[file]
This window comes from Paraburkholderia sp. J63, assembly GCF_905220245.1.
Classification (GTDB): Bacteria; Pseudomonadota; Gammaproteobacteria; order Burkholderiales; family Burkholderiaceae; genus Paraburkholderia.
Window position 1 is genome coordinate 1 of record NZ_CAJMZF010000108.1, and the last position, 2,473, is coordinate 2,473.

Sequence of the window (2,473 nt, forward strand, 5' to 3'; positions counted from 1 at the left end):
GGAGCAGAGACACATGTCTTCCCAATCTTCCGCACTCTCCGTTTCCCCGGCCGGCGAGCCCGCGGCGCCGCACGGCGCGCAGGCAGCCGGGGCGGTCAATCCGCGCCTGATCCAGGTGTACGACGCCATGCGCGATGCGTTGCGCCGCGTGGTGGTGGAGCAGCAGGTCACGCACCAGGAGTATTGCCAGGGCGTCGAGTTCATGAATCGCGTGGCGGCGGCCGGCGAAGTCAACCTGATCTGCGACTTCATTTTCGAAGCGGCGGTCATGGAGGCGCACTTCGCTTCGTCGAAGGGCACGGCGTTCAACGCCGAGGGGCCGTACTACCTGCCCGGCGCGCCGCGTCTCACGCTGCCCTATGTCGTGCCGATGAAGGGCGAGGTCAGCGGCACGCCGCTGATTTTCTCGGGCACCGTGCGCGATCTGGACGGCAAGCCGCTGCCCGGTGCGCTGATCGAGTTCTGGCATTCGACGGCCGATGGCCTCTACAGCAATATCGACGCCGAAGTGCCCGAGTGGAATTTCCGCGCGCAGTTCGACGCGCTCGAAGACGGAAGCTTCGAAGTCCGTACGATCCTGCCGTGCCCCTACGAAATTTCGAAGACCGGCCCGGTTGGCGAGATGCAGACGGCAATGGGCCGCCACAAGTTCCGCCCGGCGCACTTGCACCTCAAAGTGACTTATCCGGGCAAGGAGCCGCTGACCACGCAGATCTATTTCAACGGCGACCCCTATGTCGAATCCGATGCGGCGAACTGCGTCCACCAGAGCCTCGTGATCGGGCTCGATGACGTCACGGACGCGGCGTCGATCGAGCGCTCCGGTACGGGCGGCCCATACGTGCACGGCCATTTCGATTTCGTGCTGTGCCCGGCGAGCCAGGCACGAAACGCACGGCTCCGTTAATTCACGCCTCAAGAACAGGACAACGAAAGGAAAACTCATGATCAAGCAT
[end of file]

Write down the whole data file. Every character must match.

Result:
This window comes from Paraburkholderia sp. J63, assembly GCF_905220245.1.
Classification (GTDB): Bacteria; Pseudomonadota; Gammaproteobacteria; order Burkholderiales; family Burkholderiaceae; genus Paraburkholderia.
Window position 1 is genome coordinate 1 of record NZ_CAJMZF010000108.1, and the last position, 2,473, is coordinate 2,473.

Sequence of the window (2,473 nt, forward strand, 5' to 3'; positions counted from 1 at the left end):
GGAGCAGAGACACATGTCTTCCCAATCTTCCGCACTCTCCGTTTCCCCGGCCGGCGAGCCCGCGGCGCCGCACGGCGCGCAGGCAGCCGGGGCGGTCAATCCGCGCCTGATCCAGGTGTACGACGCCATGCGCGATGCGTTGCGCCGCGTGGTGGTGGAGCAGCAGGTCACGCACCAGGAGTATTGCCAGGGCGTCGAGTTCATGAATCGCGTGGCGGCGGCCGGCGAAGTCAACCTGATCTGCGACTTCATTTTCGAAGCGGCGGTCATGGAGGCGCACTTCGCTTCGTCGAAGGGCACGGCGTTCAACGCCGAGGGGCCGTACTACCTGCCCGGCGCGCCGCGTCTCACGCTGCCCTATGTCGTGCCGATGAAGGGCGAGGTCAGCGGCACGCCGCTGATTTTCTCGGGCACCGTGCGCGATCTGGACGGCAAGCCGCTGCCCGGTGCGCTGATCGAGTTCTGGCATTCGACGGCCGATGGCCTCTACAGCAATATCGACGCCGAAGTGCCCGAGTGGAATTTCCGCGCGCAGTTCGACGCGCTCGAAGACGGAAGCTTCGAAGTCCGTACGATCCTGCCGTGCCCCTACGAAATTTCGAAGACCGGCCCGGTTGGCGAGATGCAGACGGCAATGGGCCGCCACAAGTTCCGCCCGGCGCACTTGCACCTCAAAGTGACTTATCCGGGCAAGGAGCCGCTGACCACGCAGATCTATTTCAACGGCGACCCCTATGTCGAATCCGATGCGGCGAACTGCGTCCACCAGAGCCTCGTGATCGGGCTCGATGACGTCACGGACGCGGCGTCGATCGAGCGCTCCGGTACGGGCGGCCCATACGTGCACGGCCATTTCGATTTCGTGCTGTGCCCGGCGAGCCAGGCACGAAACGCACGGCTCCGTTAATTCACGCCTCAAGAACAGGACAACGAAAGGAAAACTCATGATCAAGCAT